A Conversation with Ellen Goodman about the Conversation Project

There’s a big gap between what Americans say they should discuss and what actually happens when it comes to one’s wishes about care at the end of life. A new national survey released by The Conversation Project reveals that while more than 9 in 10 Americans think it’s important to talk about their own and their loved ones’ wishes for end-of-life care, less than 3 in 10 have actually held these sorts of discussions.

“We have arrived at something of a sea change. Americans now overwhelmingly agree that it’s important to talk with our loved ones about how we want to live at the end of our days. Yet, we still find it hard to begin those conversations,” stated Ellen Goodman, Founder of The Conversation Project. “We need to close the gap so that people will die in the way they would choose.”

The Conversation Project was launched one year ago in collaboration with the Institute for Healthcare Improvement (IHI) to enable more people to sit down at the kitchen table with family members and friends, and talk about what will matter most at the end of their lives. Through a public engagement campaign, a web site, story sharing and other tools, the project encourages people to have these discussions long before there’s serious illness or a health crisis.

Many have taken its message to heart, with more than 62,000 downloads of The Conversation Project’s Starter Kit to date. The new survey shows there are still plenty of barriers as shown in the survey highlights below:

 1. It’s always too early, until it’s too late.

a. There are a host of reasons why Americans haven’t discussed their own wishes. Top reasons from the survey include: It’s not something they need to worry about at this point in life (29%),
they aren’t sick yet (23%), the subject makes them feel uncomfortable (21%), or they don’t want to upset their loved ones (19%).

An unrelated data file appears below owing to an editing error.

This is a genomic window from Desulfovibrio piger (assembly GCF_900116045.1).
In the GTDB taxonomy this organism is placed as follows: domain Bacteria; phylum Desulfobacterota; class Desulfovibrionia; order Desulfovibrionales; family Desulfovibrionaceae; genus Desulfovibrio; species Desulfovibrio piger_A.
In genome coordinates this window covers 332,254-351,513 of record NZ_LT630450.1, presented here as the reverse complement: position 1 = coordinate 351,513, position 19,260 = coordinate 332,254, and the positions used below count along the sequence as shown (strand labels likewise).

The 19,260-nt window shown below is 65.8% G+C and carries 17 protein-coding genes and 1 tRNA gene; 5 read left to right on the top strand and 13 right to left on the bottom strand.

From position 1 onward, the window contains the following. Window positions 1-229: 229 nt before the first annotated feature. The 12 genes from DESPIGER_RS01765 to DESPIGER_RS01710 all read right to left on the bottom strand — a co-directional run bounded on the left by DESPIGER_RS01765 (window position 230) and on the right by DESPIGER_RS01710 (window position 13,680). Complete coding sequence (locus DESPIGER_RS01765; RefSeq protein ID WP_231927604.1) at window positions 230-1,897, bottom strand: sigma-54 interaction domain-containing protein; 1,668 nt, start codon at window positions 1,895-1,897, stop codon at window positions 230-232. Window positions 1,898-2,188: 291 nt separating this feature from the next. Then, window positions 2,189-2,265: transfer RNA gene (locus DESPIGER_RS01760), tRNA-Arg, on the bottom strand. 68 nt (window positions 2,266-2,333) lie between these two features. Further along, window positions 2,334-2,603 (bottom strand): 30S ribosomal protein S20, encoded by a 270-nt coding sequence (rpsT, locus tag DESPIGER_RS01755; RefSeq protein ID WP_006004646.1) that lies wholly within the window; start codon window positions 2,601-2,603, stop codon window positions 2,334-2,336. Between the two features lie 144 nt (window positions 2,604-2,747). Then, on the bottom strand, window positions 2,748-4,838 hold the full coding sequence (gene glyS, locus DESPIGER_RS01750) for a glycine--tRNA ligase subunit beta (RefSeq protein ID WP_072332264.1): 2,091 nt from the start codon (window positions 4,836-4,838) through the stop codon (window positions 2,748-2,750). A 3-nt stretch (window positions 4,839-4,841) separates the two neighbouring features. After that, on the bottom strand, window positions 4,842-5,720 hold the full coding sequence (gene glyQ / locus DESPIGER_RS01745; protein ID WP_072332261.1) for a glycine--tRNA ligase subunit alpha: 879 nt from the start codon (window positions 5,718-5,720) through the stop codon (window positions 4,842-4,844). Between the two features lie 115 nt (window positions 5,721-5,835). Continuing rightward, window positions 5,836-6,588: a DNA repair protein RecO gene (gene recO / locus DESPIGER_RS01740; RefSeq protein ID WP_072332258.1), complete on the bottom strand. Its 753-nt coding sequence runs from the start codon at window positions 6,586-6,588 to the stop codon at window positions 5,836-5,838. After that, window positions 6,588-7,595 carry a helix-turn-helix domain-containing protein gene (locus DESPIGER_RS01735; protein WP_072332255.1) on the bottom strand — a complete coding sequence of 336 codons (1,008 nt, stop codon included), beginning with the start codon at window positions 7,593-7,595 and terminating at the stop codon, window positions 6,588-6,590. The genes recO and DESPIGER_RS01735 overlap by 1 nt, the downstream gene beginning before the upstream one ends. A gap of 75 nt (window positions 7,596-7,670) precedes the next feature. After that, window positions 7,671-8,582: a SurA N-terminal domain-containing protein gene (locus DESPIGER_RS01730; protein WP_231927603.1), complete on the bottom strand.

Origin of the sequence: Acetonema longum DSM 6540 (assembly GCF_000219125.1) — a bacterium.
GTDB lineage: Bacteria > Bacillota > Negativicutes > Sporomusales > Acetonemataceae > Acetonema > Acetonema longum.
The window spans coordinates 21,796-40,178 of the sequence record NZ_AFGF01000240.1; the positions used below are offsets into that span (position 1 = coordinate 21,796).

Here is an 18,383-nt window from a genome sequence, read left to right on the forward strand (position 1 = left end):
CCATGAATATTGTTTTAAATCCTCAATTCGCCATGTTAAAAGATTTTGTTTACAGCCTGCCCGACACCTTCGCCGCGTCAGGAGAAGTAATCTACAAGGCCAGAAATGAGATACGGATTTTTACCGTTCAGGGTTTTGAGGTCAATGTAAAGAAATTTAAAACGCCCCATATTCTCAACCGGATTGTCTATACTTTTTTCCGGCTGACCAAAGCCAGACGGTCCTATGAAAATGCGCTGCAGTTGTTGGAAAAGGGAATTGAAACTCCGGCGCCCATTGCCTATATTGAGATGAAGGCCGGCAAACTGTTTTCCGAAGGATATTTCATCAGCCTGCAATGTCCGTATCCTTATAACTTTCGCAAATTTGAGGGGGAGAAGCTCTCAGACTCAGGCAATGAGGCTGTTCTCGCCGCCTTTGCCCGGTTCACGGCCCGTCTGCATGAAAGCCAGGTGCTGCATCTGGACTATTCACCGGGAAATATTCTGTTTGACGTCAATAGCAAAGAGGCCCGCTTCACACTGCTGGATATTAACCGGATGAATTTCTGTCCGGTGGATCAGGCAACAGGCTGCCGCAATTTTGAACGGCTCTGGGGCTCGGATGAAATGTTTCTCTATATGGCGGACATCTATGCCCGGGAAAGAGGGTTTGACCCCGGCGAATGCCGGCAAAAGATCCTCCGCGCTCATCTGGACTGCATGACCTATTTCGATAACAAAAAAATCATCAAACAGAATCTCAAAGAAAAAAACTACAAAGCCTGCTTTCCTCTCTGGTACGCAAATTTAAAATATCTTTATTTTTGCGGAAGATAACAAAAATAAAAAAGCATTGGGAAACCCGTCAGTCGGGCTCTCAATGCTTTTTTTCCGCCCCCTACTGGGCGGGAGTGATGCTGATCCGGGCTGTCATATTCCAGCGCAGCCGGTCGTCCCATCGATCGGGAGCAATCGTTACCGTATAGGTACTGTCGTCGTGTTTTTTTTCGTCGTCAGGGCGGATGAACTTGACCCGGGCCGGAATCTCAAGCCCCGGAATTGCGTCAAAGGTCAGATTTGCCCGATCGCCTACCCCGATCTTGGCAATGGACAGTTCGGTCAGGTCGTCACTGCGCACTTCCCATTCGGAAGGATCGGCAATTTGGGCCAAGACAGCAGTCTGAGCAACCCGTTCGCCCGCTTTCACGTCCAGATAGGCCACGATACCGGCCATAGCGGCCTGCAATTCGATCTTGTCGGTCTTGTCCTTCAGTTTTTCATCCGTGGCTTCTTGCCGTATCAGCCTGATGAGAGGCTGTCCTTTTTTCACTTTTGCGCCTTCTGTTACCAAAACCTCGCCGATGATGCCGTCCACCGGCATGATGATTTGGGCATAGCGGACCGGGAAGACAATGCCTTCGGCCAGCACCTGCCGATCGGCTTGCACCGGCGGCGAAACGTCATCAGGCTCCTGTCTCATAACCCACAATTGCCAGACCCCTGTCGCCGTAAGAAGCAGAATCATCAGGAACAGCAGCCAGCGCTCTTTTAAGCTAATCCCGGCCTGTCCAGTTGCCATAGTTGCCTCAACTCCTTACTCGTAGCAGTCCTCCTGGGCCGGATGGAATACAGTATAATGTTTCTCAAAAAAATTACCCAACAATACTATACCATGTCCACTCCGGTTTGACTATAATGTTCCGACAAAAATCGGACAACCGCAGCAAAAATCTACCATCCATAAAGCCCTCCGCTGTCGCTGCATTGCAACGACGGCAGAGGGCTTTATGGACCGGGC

b. Similarly, among those who haven’t talked about their loved ones’ desires for their final days, top reasons for avoiding the conversation are “it never seems like the right time to discuss it” (25%) and “it isn’t something they need to worry about at this stage in their life”(21%).

2. Everybody is waiting for someone else to start.

a. One-fifth of Americans who haven’t broached the subject are waiting for their loved ones to bring the topic up first.
b. Yet anxiety over initiating the conversation is unnecessary, as nearly half (48%) of Americans say that if a loved one asked them about their wishes for end-of-life care, they’d welcome it and be relieved to discuss it. Another 41% admit that while it would be a difficult discussion to have, they’d be willing to do it.

3. When we do talk, the experience is improved.

a. More than half of those who have lost someone without ever discussing end-of-life wishes admit that some aspect of the experience could have been improved if they’d had a conversation.
b. Those who did have such a conversation had what could be considered a more positive experience in their loved ones’ final days – 63% say they felt better knowing they were honoring the wishes of their loved ones, while 39% know their loved one was able to die just the way they wanted.


Note: The Conversation Project started in 2010 when a group of colleagues and concerned media, clergy, and medical professionals gathered to share stories of “good deaths” and “bad deaths” within their own circle of loved ones. Over several months, a vision emerged for a grassroots public campaign spanning both traditional and new media that would change our culture. The goal: to make it easier to initiate conversations about dying, and to encourage people to talk now and as often as necessary so that their wishes are known when the time comes.

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